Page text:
GIRL SCOUT GOLD AWARD PROJECT: Kit Bernal, Falcon, “Art Masterpiece”

Kit Bernal pic

What did you do for your Gold Award project?

I adapted and created supplementary art education and curriculum for a local homeschool association.

Why did you pursue this Gold Award project?

I am very passionate about art education and wished to spread resources to make it easier for parents and teachers to make art education a part of their classroom.

How did your Gold Award project make a difference?

My Gold Award makes art education accessible, which improves right brain learning, inquisitiveness, creativity, and empathy.

What skills did you gain through earning your Gold Award?

I gained networking and professional skills.

How did you make your project sustainable?

The homeschool program I worked with uses cyclical curriculum, so by making art lessons related to the curriculum, they could be reused almost indefinitely.

What was your connection to the national or global community?

I’ve put all lessons I’ve written on a website accessible to the public as a resource to schools and homeschoolers.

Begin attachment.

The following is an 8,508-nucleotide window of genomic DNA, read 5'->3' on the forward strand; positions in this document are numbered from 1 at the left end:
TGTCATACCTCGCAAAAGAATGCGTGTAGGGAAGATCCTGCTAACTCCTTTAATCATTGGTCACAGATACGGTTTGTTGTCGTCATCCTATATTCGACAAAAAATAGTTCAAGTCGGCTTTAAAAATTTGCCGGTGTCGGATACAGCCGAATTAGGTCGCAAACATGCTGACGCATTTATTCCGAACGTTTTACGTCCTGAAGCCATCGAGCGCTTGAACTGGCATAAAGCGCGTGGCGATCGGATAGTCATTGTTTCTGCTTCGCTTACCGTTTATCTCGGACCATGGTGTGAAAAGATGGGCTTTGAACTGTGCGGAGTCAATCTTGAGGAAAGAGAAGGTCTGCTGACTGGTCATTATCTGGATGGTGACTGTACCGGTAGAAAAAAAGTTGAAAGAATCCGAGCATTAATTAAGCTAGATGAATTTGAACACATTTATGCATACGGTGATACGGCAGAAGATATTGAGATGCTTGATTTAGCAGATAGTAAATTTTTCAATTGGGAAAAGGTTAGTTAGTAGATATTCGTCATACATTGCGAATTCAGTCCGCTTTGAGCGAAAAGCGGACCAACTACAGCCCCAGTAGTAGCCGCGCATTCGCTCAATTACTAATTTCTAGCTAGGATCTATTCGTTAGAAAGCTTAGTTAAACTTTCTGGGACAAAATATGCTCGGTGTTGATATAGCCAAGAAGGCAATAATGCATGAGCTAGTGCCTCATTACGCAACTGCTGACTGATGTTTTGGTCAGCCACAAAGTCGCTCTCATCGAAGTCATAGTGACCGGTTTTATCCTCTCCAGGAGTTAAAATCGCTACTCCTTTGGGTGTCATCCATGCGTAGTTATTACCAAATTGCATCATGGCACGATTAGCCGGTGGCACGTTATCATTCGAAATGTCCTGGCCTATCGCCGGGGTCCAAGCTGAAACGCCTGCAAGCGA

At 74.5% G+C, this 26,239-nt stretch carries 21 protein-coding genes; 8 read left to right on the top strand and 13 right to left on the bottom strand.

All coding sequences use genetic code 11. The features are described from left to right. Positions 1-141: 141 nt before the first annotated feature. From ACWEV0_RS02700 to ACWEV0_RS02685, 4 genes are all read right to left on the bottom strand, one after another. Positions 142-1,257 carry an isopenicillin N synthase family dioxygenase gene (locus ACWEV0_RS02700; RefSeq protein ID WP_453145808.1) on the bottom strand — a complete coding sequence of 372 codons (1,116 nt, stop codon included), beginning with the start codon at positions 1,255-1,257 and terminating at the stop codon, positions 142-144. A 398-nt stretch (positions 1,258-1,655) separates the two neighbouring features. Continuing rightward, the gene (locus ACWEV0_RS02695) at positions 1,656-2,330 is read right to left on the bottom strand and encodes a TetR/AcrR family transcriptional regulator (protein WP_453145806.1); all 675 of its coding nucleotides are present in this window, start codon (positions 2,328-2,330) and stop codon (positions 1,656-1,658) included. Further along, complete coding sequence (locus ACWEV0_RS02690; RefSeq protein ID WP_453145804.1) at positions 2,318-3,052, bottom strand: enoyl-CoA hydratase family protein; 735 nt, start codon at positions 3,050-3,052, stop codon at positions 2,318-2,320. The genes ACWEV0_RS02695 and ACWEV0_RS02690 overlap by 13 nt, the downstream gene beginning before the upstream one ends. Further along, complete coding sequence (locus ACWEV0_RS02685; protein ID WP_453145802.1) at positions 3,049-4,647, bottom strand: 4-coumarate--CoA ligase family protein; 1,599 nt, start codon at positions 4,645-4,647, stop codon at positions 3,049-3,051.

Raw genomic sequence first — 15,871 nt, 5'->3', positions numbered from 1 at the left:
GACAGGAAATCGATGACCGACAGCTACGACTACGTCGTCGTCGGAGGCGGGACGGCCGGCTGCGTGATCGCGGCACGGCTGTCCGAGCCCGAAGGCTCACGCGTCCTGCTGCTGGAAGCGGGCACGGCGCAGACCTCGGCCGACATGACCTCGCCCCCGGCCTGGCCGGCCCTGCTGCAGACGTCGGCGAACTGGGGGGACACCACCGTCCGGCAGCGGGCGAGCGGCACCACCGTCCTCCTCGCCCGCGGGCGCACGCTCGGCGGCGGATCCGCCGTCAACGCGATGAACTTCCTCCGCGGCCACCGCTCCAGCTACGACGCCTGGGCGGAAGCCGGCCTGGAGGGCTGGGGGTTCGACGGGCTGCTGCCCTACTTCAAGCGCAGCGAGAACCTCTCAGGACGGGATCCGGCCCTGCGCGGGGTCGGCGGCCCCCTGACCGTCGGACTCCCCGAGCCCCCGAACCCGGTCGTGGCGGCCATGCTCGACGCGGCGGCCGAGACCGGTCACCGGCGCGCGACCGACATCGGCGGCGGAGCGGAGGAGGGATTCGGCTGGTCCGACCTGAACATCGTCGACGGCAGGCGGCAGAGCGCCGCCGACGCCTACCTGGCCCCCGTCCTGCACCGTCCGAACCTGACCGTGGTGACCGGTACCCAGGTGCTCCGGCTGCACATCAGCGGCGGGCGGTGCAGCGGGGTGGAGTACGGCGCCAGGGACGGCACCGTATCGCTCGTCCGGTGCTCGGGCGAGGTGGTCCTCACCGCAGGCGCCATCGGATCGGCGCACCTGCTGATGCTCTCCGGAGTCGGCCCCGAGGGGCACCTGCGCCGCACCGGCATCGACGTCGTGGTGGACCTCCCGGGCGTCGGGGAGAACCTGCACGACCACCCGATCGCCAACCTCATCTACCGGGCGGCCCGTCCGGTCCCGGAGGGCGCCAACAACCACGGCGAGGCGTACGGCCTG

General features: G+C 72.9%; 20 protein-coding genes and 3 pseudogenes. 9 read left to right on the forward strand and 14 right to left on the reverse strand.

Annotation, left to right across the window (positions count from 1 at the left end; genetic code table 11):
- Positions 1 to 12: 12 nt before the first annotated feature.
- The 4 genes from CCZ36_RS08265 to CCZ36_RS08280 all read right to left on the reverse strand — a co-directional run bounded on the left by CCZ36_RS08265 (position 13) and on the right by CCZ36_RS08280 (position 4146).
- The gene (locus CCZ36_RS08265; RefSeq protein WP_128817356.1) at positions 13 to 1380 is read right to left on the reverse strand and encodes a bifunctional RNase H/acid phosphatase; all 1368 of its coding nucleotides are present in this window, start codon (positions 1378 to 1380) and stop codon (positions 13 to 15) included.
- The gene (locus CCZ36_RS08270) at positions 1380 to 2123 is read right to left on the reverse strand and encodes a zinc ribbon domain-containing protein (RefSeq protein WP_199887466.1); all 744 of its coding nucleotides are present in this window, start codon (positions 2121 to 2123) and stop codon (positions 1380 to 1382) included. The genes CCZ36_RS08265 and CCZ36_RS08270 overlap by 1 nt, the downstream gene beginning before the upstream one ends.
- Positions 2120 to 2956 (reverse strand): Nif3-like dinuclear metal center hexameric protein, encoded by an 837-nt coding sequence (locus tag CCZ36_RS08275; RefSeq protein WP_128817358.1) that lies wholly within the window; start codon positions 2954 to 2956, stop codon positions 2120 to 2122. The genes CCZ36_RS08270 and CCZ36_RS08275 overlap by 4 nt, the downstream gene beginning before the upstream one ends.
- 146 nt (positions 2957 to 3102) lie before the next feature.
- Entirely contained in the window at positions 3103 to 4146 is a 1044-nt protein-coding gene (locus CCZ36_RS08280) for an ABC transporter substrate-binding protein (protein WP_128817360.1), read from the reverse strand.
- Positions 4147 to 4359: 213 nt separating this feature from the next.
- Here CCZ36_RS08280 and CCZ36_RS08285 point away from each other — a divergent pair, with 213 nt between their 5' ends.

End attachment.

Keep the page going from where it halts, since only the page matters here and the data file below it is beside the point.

What will you most remember about your Gold Award project?

I will most remember the excitement of the teachers on receiving lesson plans and materials.

How will earning your Gold Award help you in your future?

Not only have I made meaningful network connections, but because I want to go into the art field, I already have a completed project to attest to my dedication and skills.

Why do you feel the Gold Award is an important part of your Girl Scout experience?

It was a fitting end to twelve years of dedication to Girl Scouts.

***IMPORTANT NOTE: This blog represents only a small fraction of the hard work, dedication and requirements that go into earning a Girl Scout Gold Award. It is simply a brief summary, which is meant to inspire Girl Scouts to Go Gold in the future. For more information on earning your Gold Award, please email highestawards@gscolorado.org